Veteran Eric Haynes’ life was spiraling downward when he went online to register with Wounded Warrior Project® (WWP). It had been approximately 10 years since his service in Iraq with the United States Army ended. He separated from his wife, was estranged from his daughters, and struggled with depression, post-traumatic stress disorder (PTSD), and traumatic brain injury (TBI).
“I felt I was running out of places to turn,” said Eric. “I was masking the pain of everything – my daughters, my life, war-inspired night terrors. I was at the end of my rope.”
After attending a few WWP connection events – designed to bring warriors together to foster support and build a peer networking group – he received a call from WWP Talk program staff offering weekly telephonic, emotional support. The non-clinical program establishes a scheduled time for warriors to talk about anything. Conversation topics include (but are not limited to) family life, military experience, work, and relationships. WWP Talk aims to help warriors build resilience, develop coping skills, and achieve goals that improve quality of life.
“This program changed my life forever,” said Eric. “Being able to work through my inner thoughts and emotions without being judged or ridiculed was something I didn’t know I needed until I experienced it. It made a life-or-death difference.”
During a conversation with WWP Talk staff, the idea of getting a service dog arose, and Eric loved it. He called a few agencies recommended by WWP staff that specialize in service dogs for veterans and learned there was a two- to three-year wait. Eric’s excitement deflated immediately until a Facebook message popped up that had absolutely nothing to do with service dogs.
“I had written a song with five other veterans about our combined 21 deployments and the difficulties we faced returning home to a country we all loved dearly,” said Eric. “I submitted that song to a legendary Grand Ole Opry singer/songwriter on Facebook, and then received an invitation to a songwriters’ workshop in Georgia. I felt this was a case of divine intervention for reasons I wouldn’t understand until later.”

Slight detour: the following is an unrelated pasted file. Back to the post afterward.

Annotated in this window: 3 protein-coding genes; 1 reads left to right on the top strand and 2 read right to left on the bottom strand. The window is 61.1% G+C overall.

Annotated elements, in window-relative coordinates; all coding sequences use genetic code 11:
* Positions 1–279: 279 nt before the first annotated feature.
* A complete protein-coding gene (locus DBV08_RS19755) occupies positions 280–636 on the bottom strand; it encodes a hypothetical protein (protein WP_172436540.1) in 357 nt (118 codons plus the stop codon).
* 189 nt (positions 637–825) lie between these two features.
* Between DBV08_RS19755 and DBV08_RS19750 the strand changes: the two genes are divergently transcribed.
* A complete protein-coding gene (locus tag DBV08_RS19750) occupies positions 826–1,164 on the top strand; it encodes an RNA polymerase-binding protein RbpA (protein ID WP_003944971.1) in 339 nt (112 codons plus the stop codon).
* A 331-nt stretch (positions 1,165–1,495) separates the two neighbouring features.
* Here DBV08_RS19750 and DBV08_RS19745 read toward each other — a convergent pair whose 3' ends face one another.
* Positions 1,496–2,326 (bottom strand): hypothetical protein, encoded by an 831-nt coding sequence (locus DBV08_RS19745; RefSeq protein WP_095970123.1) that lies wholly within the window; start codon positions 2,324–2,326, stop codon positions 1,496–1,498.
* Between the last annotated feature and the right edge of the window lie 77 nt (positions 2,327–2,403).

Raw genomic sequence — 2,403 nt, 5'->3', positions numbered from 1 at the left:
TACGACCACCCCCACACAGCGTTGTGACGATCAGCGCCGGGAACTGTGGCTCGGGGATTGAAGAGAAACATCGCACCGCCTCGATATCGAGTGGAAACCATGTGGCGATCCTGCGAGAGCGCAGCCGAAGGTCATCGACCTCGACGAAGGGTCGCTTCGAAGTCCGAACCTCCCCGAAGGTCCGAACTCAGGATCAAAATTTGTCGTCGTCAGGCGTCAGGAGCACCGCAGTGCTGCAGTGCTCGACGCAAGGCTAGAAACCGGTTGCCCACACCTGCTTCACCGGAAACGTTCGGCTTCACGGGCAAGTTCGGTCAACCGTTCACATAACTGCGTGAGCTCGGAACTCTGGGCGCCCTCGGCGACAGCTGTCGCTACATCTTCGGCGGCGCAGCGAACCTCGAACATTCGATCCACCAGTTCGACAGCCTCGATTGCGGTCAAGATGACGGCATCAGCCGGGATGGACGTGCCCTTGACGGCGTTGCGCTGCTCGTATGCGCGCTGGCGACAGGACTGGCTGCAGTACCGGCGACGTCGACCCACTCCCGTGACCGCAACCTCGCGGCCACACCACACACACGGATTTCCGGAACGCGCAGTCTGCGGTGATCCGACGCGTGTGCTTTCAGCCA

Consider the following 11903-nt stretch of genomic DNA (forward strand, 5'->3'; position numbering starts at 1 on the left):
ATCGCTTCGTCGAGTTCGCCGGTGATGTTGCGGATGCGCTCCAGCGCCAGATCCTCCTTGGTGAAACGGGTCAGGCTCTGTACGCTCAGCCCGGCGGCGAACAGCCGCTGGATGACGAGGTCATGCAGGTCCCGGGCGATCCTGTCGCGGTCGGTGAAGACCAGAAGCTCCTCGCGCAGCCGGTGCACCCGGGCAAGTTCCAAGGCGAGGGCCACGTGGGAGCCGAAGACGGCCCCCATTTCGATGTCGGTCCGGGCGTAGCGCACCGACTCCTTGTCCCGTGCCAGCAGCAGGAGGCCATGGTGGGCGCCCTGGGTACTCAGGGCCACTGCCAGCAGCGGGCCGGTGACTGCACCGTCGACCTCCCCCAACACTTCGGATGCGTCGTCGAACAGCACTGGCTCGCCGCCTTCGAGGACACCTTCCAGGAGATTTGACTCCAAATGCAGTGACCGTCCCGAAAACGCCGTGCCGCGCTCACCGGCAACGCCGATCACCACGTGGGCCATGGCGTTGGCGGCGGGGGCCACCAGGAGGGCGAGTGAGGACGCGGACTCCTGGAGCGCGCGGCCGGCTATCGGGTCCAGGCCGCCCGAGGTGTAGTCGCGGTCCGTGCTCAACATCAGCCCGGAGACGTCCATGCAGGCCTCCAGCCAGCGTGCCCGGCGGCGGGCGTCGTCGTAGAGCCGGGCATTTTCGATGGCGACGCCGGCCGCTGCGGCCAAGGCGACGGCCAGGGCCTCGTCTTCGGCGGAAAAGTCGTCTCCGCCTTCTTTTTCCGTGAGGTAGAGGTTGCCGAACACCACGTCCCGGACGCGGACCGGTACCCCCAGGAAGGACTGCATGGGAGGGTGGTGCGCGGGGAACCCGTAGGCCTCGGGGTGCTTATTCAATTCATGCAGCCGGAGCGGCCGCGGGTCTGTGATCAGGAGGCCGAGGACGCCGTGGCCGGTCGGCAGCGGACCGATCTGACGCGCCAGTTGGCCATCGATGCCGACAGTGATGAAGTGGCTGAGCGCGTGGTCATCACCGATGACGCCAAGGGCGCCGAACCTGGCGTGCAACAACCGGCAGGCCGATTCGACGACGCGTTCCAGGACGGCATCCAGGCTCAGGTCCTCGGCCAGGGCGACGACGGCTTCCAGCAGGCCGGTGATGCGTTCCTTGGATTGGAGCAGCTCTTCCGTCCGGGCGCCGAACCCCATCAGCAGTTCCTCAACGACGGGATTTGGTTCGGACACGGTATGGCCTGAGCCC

Arriving at the workshop in rural Georgia’s mountain region, Eric struck up a conversation with the retreat organizer. After instructing him where to park, she asked Eric something that caught him off guard. Without knowing Eric’s background or personal story, she asked if he knew any veterans looking for a service dog because she had been training a Belgian Malinois who was a retired U.S. Army bomb-sniffing service dog and felt she was ready to be paired with a veteran coping with PTSD.
Eric explained that he was a veteran, told her of his years of coping with PTSD, and the WWP programs he was involved in, especially WWP Talk and the recommendation he get a service dog. When he explained there was a waiting list, the retreat organizer told him, “well, your wait may be over.”
In this moment of what Eric describes as a “miracle intervention,” the woman went to her van and brought the dog, Ciara, over to Eric. The two bonded instantly, and Ciara was soon placing her two front paws on Eric’s shoulders and licking his face in excitement.
“I fell in love with her immediately,” said Eric. “I was amazed that Ciara was whimpering and crying out of excitement, and she just kept giving me kisses. I’ve never experienced anything like that before, and I knew we were meant for one another.”